Grow and Sell Food with Commercial Aquaponics
by Colle and Phyllis Davis
Becoming a commercial aquaponics farmer requires the technology information, plans, the permits, site preparation, the inspections, the ordering of the greenhouse and the thousands of small and large steps all of which are necessary. But once started on the site development and the assembling of the greenhouse everything becomes REAL and moves all the plans into actions. This is always a very exciting time for our new customers and brings a sense of ‘this is real’ for everyone involved.
All construction projects (large and small) require planning and careful execution to build that dream to completion. Every new building is surrounded with a glow and an energy that is very difficult to describe and yet everyone knows the feeling of accomplishment and the energy that result when carefully executive plans come together and begin to materialize.
Lettuce grown in Portable Farms uses 95% less water than traditional agriculture and grows in HALF the time as soil-grown lettuces.
Dan Burden, AgMRC Content Specialist
D. Allen Pattillo, Department of Natural Resources Ecology & Management,
Iowa State University; North Central Regional Aquaculture Center (NRAC)
This closed-loop system has many advantages over conventional “open-loop” crop production systems:
- It uses approximately 10% of the land area and 5% of the water volume required by conventional vegetable crops.
- Due to less water and land use, aquaponics is perfect for highly efficient use of existing space or for special applications like intensive urban gardening.
- Crop production time can be accelerated. For example, butterhead lettuce varieties can be produced in about 30 days, instead of the typical 60-day growing period needed for conventional production.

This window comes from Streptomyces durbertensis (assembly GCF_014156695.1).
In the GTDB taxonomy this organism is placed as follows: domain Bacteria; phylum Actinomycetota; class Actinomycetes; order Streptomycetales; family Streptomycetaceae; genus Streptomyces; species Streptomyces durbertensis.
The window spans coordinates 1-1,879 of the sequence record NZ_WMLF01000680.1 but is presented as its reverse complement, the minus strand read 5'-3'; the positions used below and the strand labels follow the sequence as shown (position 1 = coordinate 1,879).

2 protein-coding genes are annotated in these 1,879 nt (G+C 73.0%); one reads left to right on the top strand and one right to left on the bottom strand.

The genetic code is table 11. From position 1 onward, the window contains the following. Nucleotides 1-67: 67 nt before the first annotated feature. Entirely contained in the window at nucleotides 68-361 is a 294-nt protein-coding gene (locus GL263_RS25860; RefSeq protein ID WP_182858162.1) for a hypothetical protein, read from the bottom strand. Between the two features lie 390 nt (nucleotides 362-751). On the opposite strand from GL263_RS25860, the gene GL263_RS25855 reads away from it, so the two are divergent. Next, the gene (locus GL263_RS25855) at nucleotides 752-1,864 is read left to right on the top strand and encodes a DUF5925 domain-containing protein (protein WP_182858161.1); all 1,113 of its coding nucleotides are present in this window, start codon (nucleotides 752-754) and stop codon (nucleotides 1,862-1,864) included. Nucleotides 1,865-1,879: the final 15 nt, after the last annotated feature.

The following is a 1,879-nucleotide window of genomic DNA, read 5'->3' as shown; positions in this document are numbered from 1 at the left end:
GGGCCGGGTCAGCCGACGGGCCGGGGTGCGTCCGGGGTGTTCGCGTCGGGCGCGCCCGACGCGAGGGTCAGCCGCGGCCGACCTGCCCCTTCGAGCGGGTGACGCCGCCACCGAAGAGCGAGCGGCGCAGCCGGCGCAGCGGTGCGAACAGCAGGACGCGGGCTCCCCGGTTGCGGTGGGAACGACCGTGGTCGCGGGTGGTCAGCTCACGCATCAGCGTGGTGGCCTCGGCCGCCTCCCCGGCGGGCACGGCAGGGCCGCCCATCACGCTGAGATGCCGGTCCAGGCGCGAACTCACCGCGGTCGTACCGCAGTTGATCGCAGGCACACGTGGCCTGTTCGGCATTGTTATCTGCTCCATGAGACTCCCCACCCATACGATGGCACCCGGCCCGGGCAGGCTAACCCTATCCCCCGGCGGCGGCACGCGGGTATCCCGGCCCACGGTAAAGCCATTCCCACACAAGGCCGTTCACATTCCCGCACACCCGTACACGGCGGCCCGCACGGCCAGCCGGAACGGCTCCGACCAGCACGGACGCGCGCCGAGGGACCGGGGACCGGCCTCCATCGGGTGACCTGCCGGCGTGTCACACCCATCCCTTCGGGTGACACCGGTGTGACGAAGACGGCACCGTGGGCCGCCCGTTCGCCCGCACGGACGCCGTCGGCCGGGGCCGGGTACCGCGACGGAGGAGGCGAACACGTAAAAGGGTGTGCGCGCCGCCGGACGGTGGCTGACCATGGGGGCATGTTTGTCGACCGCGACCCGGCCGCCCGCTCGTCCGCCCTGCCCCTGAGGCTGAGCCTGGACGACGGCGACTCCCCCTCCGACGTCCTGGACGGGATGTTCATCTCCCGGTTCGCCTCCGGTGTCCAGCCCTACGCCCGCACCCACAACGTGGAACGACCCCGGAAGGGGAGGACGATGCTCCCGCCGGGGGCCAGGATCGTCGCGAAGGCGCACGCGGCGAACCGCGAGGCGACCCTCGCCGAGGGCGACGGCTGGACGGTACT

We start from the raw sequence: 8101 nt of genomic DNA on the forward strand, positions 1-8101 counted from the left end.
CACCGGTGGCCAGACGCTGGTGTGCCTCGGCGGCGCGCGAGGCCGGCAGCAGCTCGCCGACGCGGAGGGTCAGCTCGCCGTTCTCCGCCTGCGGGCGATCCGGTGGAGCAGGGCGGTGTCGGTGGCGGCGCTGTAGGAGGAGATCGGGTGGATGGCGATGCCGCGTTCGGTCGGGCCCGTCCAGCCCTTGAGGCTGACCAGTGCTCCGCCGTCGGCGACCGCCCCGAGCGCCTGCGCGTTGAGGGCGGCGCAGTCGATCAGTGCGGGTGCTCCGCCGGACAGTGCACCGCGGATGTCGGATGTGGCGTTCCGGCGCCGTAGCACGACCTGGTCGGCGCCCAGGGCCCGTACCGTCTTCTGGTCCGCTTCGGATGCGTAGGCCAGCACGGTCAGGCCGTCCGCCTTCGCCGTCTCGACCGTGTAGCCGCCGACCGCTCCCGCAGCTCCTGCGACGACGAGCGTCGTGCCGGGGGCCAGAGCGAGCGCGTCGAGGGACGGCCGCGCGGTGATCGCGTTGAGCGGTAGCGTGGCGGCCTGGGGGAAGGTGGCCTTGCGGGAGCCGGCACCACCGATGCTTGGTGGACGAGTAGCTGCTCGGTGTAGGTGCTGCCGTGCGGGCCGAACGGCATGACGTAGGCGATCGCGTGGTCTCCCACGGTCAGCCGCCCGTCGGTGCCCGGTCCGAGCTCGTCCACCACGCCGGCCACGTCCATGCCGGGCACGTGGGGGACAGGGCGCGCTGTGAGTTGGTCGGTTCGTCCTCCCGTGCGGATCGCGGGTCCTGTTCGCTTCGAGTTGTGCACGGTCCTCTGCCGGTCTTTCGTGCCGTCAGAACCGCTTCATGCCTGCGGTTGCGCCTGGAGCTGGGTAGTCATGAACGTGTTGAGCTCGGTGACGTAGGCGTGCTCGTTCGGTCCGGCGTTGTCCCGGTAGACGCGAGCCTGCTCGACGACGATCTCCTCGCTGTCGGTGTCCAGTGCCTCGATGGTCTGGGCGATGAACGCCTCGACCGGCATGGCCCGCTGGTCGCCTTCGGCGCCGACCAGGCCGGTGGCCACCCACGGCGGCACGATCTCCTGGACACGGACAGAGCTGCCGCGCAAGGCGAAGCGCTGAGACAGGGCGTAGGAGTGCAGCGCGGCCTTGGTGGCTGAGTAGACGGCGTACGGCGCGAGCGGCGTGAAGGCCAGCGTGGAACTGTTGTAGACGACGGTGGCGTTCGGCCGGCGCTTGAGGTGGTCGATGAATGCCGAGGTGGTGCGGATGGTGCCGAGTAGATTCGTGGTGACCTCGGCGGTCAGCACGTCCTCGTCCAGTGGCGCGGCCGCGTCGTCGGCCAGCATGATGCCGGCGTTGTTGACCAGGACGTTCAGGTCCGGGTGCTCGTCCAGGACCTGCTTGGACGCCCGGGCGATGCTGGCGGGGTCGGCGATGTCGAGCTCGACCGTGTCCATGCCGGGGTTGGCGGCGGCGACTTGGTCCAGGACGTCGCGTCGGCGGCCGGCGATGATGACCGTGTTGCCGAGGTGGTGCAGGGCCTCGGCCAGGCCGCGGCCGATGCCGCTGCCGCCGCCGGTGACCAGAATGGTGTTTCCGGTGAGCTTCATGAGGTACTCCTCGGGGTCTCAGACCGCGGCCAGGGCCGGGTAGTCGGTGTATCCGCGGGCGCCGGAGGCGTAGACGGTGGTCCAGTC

- Production can occur year-round under a greenhouse or in a temperature-controlled enclosure. This allows producers to market fresh produce during seasons when trucked-in produce is at their highest seasonal prices.
- Aquaponics is an adaptable process that allows for a diversification of income streams. High-value herbs, vegetables, and leafy greens, as well as fish, crayfish, worms, mushrooms, and a number of other crops may be produced, depending upon local market interest and the interests of the grower.
- These systems allow agriculture to take large innovative steps toward environmental sustainability. Because these are mostly-closed-loop systems, nutrient effluent leaving the facility is virtually nonexistent. Additionally, fish, plant, and other waste solids may be captured and converted into value-added fertilizer products for wholesale or retail sale.
- Growers can start small, with minimal investment, perhaps using scrounged materials to see if the venture is “right for me,” then scale-up as markets and expertise develops.
Read our book, Commercial Aquaponics GOLD.
- This comprehensive information about commercial aquaponics provides you will all the facts you’ll need to make an informed business decision about commercial aquaponics growing in controlled environment agricultural (CEA).
- We’re also offering TWO FREE BONUSES with the purchase of Commercial Aquaponics GOLD: 1) A formal ten-step strategy business plan template designed specifically for commercial aquaponics growing to present to funders and, 2) PFAS LLC’s Executive Summary showing production and operating costs, profits and best-produce choices to achieve the shortest Return on Investment.